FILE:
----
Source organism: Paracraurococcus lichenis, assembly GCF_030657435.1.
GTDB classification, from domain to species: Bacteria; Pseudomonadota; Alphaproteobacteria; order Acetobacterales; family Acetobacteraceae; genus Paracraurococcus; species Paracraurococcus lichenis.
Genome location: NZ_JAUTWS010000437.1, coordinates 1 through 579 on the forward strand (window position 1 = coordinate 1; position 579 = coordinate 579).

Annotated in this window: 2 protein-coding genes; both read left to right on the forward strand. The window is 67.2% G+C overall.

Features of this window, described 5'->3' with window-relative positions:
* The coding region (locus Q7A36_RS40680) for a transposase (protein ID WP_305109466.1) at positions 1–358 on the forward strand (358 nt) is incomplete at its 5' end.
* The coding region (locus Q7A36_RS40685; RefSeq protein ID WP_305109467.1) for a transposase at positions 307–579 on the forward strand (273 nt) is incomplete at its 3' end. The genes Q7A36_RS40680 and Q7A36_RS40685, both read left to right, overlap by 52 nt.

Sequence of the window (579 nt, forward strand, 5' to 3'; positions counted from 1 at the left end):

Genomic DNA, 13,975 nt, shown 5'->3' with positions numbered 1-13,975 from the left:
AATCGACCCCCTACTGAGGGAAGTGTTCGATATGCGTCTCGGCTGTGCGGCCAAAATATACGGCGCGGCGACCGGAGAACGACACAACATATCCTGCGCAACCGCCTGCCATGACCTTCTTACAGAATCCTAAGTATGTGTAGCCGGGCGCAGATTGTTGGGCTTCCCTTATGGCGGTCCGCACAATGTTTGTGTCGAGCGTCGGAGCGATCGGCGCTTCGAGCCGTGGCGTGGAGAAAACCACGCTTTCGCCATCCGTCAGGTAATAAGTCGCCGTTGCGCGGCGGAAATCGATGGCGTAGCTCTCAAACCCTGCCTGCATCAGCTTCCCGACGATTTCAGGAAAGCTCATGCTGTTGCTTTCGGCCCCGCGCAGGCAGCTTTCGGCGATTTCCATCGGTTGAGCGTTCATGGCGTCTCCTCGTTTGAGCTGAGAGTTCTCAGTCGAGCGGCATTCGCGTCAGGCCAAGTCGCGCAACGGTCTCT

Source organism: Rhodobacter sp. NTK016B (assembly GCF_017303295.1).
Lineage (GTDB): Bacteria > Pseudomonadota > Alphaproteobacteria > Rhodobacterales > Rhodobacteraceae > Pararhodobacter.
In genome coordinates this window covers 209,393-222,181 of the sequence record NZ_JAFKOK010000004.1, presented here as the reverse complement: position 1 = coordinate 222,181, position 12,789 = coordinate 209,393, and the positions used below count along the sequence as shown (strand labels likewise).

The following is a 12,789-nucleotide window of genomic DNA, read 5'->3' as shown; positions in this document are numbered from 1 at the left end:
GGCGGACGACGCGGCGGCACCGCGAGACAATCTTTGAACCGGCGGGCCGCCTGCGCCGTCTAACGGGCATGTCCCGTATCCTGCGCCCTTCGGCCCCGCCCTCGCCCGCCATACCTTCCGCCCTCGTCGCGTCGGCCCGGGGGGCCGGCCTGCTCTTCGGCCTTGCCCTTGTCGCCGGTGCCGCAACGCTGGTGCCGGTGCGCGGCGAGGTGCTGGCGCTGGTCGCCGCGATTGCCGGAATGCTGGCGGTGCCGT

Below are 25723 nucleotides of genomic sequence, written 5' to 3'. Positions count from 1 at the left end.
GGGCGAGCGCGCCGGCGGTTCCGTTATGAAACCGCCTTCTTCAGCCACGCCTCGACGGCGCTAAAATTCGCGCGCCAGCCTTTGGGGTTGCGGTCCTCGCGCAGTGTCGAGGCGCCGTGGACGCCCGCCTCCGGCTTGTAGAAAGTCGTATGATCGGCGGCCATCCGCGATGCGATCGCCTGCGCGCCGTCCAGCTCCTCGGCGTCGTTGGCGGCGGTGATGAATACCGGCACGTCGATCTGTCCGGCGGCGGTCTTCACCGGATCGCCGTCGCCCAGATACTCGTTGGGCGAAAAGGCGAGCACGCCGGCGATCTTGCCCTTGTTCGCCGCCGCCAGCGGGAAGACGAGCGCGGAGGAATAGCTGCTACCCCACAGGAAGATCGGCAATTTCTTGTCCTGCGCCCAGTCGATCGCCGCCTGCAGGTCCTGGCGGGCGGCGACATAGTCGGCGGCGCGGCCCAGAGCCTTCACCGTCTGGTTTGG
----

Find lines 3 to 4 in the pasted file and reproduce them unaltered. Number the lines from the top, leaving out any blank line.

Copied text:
Genome location: NZ_JAUTWS010000437.1, coordinates 1 through 579 on the forward strand (window position 1 = coordinate 1; position 579 = coordinate 579).

Annotated in this window: 2 protein-coding genes; both read left to right on the forward strand. The window is 67.2% G+C overall.